Random school place generator. Jeremy Brooks

How ballots and banding are shaking up school admissions

As parents across England wait nervously for news of where their children have been allocated a secondary school place, new admissions policies of banding and ballots have come under scrutiny. The recent…
How can ‘disadvantaged’ students engage better in school? www.shutterstock.com.au

Education policy is failing to fix the biggest problem: inequality

The Conversation is running a series, Class in Australia, to identify, illuminate and debate its many manifestations. Here, John Smyth identifies the failure of government policies to tackle the nation’s…
How many A*s does one family need? Andrew Milligan/PA

Twins show success at school is not just down to genes

There is a common misconception that genes are deterministic and that human potential is fixed at birth. This could not be further from the truth. We, as behavioural geneticists, see no evidence whatsoever…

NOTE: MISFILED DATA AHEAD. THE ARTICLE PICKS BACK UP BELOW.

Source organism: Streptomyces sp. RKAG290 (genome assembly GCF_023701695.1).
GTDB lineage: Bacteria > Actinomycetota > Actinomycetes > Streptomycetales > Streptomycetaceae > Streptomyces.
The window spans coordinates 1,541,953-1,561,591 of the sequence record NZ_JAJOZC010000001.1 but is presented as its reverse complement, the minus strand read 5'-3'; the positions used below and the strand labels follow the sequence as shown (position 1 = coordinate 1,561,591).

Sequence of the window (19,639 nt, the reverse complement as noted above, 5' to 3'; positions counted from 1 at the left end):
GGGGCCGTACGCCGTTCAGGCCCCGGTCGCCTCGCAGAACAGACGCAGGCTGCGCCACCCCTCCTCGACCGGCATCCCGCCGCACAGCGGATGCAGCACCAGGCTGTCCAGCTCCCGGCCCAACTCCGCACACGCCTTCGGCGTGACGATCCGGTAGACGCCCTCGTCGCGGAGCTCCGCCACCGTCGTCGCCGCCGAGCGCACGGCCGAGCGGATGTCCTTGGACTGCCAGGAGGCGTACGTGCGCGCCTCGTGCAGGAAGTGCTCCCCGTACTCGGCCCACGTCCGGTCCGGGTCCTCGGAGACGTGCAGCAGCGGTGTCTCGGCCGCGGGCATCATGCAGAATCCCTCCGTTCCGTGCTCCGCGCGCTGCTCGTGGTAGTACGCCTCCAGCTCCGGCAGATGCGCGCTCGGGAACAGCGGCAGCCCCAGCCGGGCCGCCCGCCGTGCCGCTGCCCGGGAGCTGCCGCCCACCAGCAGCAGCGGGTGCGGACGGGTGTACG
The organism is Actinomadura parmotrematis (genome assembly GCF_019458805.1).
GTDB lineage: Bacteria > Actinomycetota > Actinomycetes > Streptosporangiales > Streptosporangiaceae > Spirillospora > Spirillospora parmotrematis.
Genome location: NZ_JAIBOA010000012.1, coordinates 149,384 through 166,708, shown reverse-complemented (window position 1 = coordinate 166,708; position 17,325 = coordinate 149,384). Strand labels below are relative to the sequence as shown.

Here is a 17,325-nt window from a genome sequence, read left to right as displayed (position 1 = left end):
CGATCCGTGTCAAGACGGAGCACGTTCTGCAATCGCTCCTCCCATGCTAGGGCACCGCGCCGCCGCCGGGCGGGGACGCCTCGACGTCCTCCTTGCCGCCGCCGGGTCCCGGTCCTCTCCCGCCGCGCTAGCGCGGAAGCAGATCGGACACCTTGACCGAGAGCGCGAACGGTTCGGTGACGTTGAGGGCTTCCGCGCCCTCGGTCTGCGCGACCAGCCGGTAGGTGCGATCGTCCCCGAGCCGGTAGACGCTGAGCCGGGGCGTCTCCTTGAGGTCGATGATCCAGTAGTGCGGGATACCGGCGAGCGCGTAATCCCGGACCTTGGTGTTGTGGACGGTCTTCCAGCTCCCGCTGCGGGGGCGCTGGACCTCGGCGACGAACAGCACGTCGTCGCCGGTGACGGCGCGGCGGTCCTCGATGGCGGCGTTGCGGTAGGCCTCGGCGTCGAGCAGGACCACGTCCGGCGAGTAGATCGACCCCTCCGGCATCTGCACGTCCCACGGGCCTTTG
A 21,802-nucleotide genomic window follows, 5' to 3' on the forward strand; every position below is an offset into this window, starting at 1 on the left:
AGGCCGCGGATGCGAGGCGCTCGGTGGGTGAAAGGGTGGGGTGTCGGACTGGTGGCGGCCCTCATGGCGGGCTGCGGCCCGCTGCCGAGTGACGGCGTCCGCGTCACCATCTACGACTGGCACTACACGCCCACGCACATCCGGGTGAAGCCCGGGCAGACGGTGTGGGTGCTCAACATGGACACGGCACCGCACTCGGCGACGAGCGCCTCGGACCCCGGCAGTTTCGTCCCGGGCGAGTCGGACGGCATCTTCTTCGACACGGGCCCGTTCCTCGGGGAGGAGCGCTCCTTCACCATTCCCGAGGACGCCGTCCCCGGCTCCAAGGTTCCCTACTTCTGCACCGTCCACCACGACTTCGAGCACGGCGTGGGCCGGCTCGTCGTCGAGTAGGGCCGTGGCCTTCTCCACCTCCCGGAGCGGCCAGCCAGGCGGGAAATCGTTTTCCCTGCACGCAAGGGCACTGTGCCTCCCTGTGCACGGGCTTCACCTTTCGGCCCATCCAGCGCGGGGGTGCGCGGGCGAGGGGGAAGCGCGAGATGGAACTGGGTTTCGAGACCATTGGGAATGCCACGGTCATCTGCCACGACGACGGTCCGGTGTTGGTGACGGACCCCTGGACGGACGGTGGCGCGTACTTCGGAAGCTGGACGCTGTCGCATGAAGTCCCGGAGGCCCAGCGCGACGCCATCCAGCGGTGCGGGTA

Education is well financed in Australia but a number of inefficiencies need to be addressed. AAP Image/Julian Smith

Securing Australia’s future: education

SECURING AUSTRALIA’S FUTURE: As the Commission of Audit reviews government activity and spending, The Conversation’s experts take a closer look at key policy areas tied to this funding – what’s working…
Once you done that there’s plenty more to be getting on with. stuartpilbrow

Shock or yawn, PISA just preps children for a global work race

The triennial jamboree that is the publication of the OECD PISA tests kicked off with the usual round of blaming and name calling among politicians. Both sides of the political debate naturally found ammunition…
Can language nests revive endangered Indigenous languages? AAP/Tara Ravens

Language nests: a way to revive Indigenous languages at risk

More than 90% of Australia’s Indigenous languages are critically endangered and two-thirds of those languages spoken a hundred years ago are now dormant. The seeds of the current situation were sown long…
Education academics and teachers should be able to share ideas. Seminar image from www.shutterstock.com

No Apple for teachers shows the value of sharing new ideas

Apparently, teachers and principals have no need to hear about research on international education policy and are too sensitive to deal with “controversial” ideas. Last week, the University of Melbourne’s…